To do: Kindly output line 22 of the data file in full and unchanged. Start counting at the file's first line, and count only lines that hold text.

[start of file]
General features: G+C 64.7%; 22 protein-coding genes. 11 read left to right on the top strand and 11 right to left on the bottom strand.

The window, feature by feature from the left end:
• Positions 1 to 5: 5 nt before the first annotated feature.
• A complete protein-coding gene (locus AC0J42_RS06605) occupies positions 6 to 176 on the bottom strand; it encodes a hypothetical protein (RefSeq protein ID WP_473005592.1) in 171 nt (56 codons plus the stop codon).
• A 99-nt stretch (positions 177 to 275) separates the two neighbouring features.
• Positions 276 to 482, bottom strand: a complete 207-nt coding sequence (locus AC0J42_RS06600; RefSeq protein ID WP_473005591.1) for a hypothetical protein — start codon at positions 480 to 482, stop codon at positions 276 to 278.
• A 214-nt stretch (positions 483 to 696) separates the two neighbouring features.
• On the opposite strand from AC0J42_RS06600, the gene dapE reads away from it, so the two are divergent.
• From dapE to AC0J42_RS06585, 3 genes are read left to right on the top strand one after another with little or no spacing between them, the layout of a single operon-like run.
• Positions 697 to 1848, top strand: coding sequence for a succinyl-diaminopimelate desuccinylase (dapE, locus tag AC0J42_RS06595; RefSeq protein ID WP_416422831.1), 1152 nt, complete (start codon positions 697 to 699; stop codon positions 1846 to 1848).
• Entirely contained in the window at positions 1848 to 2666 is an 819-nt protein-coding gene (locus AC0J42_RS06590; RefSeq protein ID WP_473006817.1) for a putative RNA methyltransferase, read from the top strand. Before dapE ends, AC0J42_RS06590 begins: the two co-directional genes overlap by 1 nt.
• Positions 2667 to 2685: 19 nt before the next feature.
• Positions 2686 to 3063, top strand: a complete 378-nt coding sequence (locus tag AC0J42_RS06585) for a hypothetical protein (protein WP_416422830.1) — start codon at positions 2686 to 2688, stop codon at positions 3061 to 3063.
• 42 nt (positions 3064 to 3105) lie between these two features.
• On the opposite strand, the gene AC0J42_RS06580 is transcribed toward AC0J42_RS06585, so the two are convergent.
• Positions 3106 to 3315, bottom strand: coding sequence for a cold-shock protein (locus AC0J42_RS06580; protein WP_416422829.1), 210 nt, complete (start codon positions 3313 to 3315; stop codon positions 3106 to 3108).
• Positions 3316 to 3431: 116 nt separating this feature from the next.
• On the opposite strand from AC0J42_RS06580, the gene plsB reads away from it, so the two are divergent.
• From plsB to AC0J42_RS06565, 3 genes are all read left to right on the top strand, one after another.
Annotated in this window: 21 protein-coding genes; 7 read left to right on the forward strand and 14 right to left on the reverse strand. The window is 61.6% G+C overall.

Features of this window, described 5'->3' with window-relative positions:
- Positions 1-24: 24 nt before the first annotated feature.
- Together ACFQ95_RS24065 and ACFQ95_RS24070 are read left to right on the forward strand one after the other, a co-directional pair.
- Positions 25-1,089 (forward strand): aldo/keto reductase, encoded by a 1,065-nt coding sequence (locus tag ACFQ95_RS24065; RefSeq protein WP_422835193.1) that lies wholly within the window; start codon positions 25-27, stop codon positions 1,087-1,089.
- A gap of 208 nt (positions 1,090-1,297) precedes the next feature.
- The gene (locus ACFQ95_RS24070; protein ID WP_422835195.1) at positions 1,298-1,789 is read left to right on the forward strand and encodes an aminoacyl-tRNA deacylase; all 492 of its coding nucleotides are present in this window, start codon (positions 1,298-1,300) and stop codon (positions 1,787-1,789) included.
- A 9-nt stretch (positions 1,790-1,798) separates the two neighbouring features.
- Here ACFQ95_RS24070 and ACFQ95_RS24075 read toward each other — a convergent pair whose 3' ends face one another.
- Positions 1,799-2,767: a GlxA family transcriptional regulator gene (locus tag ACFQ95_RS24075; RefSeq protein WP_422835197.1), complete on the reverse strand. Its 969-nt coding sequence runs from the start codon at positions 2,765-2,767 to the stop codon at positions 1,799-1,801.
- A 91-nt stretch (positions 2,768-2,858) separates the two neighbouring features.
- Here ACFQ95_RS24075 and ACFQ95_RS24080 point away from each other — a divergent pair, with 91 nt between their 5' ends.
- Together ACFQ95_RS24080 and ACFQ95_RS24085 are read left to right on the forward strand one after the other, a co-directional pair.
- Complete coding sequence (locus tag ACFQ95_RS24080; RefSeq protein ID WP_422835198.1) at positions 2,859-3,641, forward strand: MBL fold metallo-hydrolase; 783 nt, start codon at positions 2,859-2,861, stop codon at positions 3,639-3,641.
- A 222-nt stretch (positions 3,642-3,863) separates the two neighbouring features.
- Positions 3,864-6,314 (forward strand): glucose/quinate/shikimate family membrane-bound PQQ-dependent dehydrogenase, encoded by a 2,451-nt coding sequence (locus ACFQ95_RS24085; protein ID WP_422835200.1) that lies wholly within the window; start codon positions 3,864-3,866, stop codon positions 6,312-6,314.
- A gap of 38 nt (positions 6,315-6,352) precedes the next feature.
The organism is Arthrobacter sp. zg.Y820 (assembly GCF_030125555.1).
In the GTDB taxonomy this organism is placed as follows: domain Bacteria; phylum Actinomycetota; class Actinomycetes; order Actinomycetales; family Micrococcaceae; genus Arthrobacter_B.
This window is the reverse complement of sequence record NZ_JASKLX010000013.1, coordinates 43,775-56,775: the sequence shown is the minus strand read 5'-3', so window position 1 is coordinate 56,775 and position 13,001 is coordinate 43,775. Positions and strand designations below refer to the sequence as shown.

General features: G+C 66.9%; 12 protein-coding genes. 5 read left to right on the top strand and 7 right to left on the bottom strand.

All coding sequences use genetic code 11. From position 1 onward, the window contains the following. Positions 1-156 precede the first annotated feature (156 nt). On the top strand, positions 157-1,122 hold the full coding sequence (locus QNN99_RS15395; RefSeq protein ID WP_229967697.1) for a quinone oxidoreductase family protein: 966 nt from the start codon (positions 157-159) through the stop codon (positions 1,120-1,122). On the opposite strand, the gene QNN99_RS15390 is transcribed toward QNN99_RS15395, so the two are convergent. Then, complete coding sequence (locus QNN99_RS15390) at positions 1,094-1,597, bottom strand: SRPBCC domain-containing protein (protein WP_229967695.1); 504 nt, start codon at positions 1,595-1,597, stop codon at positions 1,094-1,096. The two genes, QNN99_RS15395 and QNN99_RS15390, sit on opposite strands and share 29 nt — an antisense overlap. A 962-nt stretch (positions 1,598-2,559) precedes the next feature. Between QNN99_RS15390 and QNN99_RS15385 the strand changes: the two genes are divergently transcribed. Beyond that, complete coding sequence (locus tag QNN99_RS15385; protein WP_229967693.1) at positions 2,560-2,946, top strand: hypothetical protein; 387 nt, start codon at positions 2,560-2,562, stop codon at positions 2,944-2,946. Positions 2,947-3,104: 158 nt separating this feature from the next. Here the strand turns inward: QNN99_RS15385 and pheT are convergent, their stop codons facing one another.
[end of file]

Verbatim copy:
- Positions 1-24: 24 nt before the first annotated feature.